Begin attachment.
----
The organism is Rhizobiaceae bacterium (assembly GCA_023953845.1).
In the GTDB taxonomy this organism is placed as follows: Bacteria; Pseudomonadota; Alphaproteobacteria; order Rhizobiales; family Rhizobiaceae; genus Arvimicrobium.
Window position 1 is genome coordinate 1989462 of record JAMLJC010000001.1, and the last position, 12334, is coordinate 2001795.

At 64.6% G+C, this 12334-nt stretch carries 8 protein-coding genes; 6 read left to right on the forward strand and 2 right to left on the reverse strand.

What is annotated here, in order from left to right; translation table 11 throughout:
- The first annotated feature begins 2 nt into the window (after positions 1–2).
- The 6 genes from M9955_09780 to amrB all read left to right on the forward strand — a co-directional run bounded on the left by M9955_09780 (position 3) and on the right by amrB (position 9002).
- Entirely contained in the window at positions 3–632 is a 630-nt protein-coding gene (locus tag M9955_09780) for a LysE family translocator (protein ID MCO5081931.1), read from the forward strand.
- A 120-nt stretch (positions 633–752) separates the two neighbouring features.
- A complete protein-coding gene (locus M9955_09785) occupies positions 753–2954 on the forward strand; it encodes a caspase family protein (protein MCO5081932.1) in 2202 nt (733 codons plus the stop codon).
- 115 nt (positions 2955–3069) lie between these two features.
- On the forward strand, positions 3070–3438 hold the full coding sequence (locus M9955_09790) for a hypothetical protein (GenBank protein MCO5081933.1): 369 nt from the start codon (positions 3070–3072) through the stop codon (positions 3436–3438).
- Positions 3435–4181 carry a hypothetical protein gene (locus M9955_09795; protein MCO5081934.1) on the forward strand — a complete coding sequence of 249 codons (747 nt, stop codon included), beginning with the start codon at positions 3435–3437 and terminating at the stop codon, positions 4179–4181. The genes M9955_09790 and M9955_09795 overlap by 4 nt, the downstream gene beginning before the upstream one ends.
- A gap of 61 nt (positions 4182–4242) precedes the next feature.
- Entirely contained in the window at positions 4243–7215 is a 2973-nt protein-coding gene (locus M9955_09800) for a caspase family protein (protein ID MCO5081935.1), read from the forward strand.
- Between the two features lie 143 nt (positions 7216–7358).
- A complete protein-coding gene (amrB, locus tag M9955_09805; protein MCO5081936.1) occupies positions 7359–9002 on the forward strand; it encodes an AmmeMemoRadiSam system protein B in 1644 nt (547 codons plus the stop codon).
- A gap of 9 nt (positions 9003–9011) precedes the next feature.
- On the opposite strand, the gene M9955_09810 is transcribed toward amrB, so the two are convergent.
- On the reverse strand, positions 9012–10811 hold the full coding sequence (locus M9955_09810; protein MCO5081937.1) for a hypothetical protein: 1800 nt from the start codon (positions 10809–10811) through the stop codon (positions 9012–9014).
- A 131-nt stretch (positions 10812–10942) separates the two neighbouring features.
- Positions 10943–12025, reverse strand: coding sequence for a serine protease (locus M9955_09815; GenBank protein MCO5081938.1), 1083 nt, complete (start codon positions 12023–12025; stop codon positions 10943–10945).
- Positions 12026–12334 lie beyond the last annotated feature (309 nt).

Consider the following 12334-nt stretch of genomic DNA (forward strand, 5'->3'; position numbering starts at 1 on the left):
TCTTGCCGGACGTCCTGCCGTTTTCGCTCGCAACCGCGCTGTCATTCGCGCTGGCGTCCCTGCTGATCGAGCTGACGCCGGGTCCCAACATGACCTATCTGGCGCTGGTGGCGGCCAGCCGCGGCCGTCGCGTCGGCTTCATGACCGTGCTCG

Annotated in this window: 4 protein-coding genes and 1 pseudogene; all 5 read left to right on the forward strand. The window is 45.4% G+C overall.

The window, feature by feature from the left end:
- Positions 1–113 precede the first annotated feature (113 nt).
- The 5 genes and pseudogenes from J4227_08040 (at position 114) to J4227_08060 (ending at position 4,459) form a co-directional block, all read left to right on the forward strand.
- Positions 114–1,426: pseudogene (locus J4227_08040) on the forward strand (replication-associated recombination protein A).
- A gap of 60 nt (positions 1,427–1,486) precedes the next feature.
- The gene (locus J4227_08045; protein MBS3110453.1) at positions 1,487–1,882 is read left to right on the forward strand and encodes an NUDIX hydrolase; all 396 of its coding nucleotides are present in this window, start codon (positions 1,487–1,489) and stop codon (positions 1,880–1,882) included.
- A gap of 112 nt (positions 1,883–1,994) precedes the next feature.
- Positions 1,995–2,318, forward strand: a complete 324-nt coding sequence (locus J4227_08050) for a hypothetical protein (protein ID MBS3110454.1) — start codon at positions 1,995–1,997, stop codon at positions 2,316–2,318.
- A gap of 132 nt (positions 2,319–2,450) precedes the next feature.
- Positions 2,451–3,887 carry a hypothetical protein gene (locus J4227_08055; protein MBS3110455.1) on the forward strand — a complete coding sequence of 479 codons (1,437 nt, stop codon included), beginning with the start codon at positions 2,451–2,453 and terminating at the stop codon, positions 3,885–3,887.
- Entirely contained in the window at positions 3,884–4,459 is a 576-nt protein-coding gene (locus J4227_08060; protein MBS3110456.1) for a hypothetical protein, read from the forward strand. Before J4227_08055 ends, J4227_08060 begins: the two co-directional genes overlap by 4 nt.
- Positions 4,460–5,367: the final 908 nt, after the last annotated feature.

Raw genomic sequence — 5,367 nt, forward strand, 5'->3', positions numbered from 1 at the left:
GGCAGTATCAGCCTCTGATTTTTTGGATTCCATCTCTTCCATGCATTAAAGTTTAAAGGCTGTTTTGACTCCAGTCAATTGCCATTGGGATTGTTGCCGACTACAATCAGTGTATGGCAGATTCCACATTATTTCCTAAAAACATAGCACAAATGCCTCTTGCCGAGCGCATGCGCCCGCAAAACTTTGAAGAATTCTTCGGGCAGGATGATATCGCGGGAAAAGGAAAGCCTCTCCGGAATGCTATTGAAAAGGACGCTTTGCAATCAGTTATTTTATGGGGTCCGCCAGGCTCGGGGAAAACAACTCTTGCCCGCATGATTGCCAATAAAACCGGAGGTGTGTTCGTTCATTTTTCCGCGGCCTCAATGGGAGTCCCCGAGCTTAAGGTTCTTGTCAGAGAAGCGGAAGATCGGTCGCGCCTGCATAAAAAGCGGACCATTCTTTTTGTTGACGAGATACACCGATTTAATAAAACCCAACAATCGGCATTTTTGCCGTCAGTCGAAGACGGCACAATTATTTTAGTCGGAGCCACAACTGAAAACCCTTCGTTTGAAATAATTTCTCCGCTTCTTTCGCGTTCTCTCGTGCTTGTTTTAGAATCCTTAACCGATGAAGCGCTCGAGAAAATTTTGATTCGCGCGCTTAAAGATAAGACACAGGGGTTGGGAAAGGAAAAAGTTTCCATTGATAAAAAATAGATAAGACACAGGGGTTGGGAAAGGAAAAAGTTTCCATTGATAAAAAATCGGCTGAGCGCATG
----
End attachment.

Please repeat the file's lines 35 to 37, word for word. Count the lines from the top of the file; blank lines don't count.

- A gap of 132 nt (positions 2,319–2,450) precedes the next feature.
- Positions 2,451–3,887 carry a hypothetical protein gene (locus J4227_08055; protein MBS3110455.1) on the forward strand — a complete coding sequence of 479 codons (1,437 nt, stop codon included), beginning with the start codon at positions 2,451–2,453 and terminating at the stop codon, positions 3,885–3,887.
- Entirely contained in the window at positions 3,884–4,459 is a 576-nt protein-coding gene (locus J4227_08060; protein MBS3110456.1) for a hypothetical protein, read from the forward strand. Before J4227_08055 ends, J4227_08060 begins: the two co-directional genes overlap by 4 nt.